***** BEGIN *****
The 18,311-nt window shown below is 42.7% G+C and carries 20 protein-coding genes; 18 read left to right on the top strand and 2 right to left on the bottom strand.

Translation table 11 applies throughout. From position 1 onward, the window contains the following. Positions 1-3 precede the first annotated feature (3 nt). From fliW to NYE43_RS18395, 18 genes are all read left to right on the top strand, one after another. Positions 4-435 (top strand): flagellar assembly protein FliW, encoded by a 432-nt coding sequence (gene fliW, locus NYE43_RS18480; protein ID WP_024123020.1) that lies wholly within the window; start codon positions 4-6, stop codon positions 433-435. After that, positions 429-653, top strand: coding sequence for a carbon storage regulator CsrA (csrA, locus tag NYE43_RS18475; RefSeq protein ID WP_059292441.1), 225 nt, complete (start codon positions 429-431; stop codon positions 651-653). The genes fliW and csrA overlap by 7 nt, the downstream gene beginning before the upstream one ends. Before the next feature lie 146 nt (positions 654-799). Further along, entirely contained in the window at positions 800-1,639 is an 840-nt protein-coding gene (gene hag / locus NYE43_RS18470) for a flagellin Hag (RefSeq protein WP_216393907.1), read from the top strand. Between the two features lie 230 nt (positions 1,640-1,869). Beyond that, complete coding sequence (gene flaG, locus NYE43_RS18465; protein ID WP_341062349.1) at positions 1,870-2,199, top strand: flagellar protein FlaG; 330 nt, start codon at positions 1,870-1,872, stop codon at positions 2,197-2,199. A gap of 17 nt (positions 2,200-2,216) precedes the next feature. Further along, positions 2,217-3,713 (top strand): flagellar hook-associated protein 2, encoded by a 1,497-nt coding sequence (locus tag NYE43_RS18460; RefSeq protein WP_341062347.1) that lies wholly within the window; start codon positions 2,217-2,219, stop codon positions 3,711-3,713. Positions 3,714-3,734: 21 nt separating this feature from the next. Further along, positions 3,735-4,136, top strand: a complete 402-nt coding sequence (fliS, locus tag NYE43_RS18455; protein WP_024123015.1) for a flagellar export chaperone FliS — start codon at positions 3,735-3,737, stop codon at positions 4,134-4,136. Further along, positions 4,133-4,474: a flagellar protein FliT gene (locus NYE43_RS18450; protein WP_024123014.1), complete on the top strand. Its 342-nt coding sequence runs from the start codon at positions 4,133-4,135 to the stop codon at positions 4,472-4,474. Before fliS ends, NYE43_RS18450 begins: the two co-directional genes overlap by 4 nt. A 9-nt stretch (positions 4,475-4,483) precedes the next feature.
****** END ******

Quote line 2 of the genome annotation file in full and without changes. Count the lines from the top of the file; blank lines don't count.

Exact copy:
Translation table 11 applies throughout. From position 1 onward, the window contains the following. Positions 1-3 precede the first annotated feature (3 nt). From fliW to NYE43_RS18395, 18 genes are all read left to right on the top strand, one after another. Positions 4-435 (top strand): flagellar assembly protein FliW, encoded by a 432-nt coding sequence (gene fliW, locus NYE43_RS18480; protein ID WP_024123020.1) that lies wholly within the window; start codon positions 4-6, stop codon positions 433-435. After that, positions 429-653, top strand: coding sequence for a carbon storage regulator CsrA (csrA, locus tag NYE43_RS18475; RefSeq protein ID WP_059292441.1), 225 nt, complete (start codon positions 429-431; stop codon positions 651-653). The genes fliW and csrA overlap by 7 nt, the downstream gene beginning before the upstream one ends. Before the next feature lie 146 nt (positions 654-799). Further along, entirely contained in the window at positions 800-1,639 is an 840-nt protein-coding gene (gene hag / locus NYE43_RS18470) for a flagellin Hag (RefSeq protein WP_216393907.1), read from the top strand. Between the two features lie 230 nt (positions 1,640-1,869). Beyond that, complete coding sequence (gene flaG, locus NYE43_RS18465; protein ID WP_341062349.1) at positions 1,870-2,199, top strand: flagellar protein FlaG; 330 nt, start codon at positions 1,870-1,872, stop codon at positions 2,197-2,199. A gap of 17 nt (positions 2,200-2,216) precedes the next feature. Further along, positions 2,217-3,713 (top strand): flagellar hook-associated protein 2, encoded by a 1,497-nt coding sequence (locus tag NYE43_RS18460; RefSeq protein WP_341062347.1) that lies wholly within the window; start codon positions 2,217-2,219, stop codon positions 3,711-3,713. Positions 3,714-3,734: 21 nt separating this feature from the next. Further along, positions 3,735-4,136, top strand: a complete 402-nt coding sequence (fliS, locus tag NYE43_RS18455; protein WP_024123015.1) for a flagellar export chaperone FliS — start codon at positions 3,735-3,737, stop codon at positions 4,134-4,136. Further along, positions 4,133-4,474: a flagellar protein FliT gene (locus NYE43_RS18450; protein WP_024123014.1), complete on the top strand. Its 342-nt coding sequence runs from the start codon at positions 4,133-4,135 to the stop codon at positions 4,472-4,474. Before fliS ends, NYE43_RS18450 begins: the two co-directional genes overlap by 4 nt. A 9-nt stretch (positions 4,475-4,483) precedes the next feature.